View from The Hill

View from The Hill

Abbott government would struggle to repeal Gonski hybrid

Christopher Pyne may inherit an education system he doesn’t want, if the Coalition win government. AAP/Lukas Coch

Given that come September Tony Abbott is likely to be PM and Christopher Pyne the education minister, the opposition’s policy on the schools funding plan is crucial, as the outcome of the federal-state Gonski negotiations remains uncertain.

Pyne has now clearly spelled this out. If Julia Gillard can reach a comprehensive deal with the states by June 30, it would stay in place under a Coalition government.

But if Gillard can only get a patchwork result, that would not be acceptable to an Abbott government. Pyne says it would seek to extend the current funding model - which the Coalition prefers anyway - plus the indexation “that we currently have, which is about six per cent over the last 10 years on average”.

Note he is not saying the indexation would be six per cent; for next year the estimate is three per cent.

After rolling over the present system for a year or two, the Coalition says it would negotiate a new agreement with the states. This could include some of the loadings for disadvantage in the Gonski model, which Pyne has praised.

The school funding debate is difficult for the Liberals. Education is natural Labor territory. The Gillard government’s $14.5 billion plan, with Canberra providing $2 for every $1 the states would be required to put in, is a big pot of money to move funding to a broader, more needs basis. The concept is inherently popular.

So Pyne is concentrating his attack on the argument that this is smoke and mirrors (Abbott has yet to comment on Sunday’s announcement). He is saying the government is taking more money out of education - including the weekend’s big cuts to university funding - than it is putting into its schools plan.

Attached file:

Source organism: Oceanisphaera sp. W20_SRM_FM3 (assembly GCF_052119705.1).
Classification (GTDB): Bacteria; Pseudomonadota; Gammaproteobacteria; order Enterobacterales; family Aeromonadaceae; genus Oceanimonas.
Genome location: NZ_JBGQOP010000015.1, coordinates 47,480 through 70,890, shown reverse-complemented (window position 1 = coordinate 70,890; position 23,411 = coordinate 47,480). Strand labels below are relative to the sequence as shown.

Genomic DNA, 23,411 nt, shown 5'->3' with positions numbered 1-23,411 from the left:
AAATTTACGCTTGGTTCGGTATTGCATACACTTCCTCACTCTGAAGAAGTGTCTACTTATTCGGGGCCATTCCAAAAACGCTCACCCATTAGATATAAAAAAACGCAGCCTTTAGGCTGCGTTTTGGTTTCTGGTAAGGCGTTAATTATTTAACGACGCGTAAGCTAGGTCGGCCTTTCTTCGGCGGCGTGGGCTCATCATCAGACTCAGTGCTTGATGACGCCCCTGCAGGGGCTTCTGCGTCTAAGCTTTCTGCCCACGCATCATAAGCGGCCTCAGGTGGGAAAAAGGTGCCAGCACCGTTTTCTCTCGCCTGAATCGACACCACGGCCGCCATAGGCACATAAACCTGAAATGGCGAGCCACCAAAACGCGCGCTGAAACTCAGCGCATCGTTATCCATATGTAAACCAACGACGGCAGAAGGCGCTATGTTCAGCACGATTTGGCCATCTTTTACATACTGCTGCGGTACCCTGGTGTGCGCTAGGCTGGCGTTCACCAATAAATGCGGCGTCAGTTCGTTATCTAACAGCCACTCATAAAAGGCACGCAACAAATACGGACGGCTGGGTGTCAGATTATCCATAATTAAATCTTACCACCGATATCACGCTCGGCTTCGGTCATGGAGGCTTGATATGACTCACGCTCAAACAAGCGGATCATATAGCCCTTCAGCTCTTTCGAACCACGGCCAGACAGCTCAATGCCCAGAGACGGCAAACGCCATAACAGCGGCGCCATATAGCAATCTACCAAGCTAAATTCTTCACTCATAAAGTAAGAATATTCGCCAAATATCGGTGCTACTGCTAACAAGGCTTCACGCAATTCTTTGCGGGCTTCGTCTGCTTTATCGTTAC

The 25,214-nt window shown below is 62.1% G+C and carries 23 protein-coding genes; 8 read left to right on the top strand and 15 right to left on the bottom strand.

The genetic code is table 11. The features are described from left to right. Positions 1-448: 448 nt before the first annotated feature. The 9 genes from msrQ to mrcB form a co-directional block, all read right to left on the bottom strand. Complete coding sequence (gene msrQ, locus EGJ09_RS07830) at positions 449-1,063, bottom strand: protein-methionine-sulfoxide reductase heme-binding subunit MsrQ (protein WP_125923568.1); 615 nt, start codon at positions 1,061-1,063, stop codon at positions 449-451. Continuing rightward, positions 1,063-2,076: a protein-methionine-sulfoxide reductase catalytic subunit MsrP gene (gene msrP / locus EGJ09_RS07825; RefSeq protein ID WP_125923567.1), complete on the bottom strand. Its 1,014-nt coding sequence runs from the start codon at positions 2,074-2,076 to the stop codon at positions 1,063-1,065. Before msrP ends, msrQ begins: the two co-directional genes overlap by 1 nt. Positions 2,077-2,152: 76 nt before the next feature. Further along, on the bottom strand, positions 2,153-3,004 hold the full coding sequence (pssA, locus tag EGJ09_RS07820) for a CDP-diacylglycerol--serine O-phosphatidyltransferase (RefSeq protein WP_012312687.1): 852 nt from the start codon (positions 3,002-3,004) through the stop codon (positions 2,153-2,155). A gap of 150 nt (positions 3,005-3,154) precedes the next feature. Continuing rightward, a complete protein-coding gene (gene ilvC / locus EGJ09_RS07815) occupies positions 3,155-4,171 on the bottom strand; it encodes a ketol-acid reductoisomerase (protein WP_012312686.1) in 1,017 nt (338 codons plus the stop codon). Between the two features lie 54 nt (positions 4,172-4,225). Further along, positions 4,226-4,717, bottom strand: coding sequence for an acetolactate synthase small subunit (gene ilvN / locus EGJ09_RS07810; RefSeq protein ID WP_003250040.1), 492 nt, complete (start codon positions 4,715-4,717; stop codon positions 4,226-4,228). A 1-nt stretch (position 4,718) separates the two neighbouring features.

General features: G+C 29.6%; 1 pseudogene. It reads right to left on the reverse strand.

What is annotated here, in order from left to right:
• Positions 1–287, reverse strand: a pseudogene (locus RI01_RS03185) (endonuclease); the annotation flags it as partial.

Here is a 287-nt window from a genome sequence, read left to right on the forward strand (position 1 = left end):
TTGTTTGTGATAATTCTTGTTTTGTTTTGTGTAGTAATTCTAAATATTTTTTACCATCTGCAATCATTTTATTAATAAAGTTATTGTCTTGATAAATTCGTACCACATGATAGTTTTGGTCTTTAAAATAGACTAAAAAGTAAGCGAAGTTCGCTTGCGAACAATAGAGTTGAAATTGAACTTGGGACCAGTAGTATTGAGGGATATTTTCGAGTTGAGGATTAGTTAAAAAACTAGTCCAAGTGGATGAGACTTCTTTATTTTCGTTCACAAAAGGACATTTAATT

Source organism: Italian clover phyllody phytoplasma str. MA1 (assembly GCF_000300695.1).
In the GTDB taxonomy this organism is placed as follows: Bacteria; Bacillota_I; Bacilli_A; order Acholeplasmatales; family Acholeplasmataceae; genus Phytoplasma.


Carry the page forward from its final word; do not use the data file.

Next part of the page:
The opposition’s position complicates things for the conservative states.

If NSW and Victoria agreed to sign up, they would be annoyed (and concerned) if the refusal of recalcitrant states, Western Australia and perhaps Queensland, meant an Abbott government would seek to unpick their deals.

They would later likely pressure a Coalition federal government to let things stand.

If Gillard managed to defy the odds and get a comprehensive agreement (say by giving WA more money) she would have landed a major victory, and the Coalition would stand to inherit a system it did not want.

Gillard would get marks for achievement; on the other hand, there would no longer be a choice over schools funding, so the issue might lose some election potency, which could suit the Coalition.

If an Abbott government found itself with a hybrid system, it would confront problems in seeking to repeal the state agreements.

With the election on September 14, there would be hardly any of the year left to get the repeal legislation through for the start of 2014. And the timetable would be extremely disruptive for the schools and states that had agreed to the new system.

That’s assuming the repeal bill could be passed - the Senate numbers would still be as they are now, so it would likely be blocked.

(Incidentally, the government insists that any state that signs between June 27, when Parliament is due to rise for the last time before the election, and the deadline of June 30, a Sunday, can be included in the funding scheme. The Australian Education Bill, now before the House of Representatives, would be amended in such a way as to enable this).

Whatever happened to the school funding plan, under an Abbott government the universities would not be getting their money restored. The Opposition is critical of the cuts but will be pocketing them to help its bottom line as it struggles to pay for promises.

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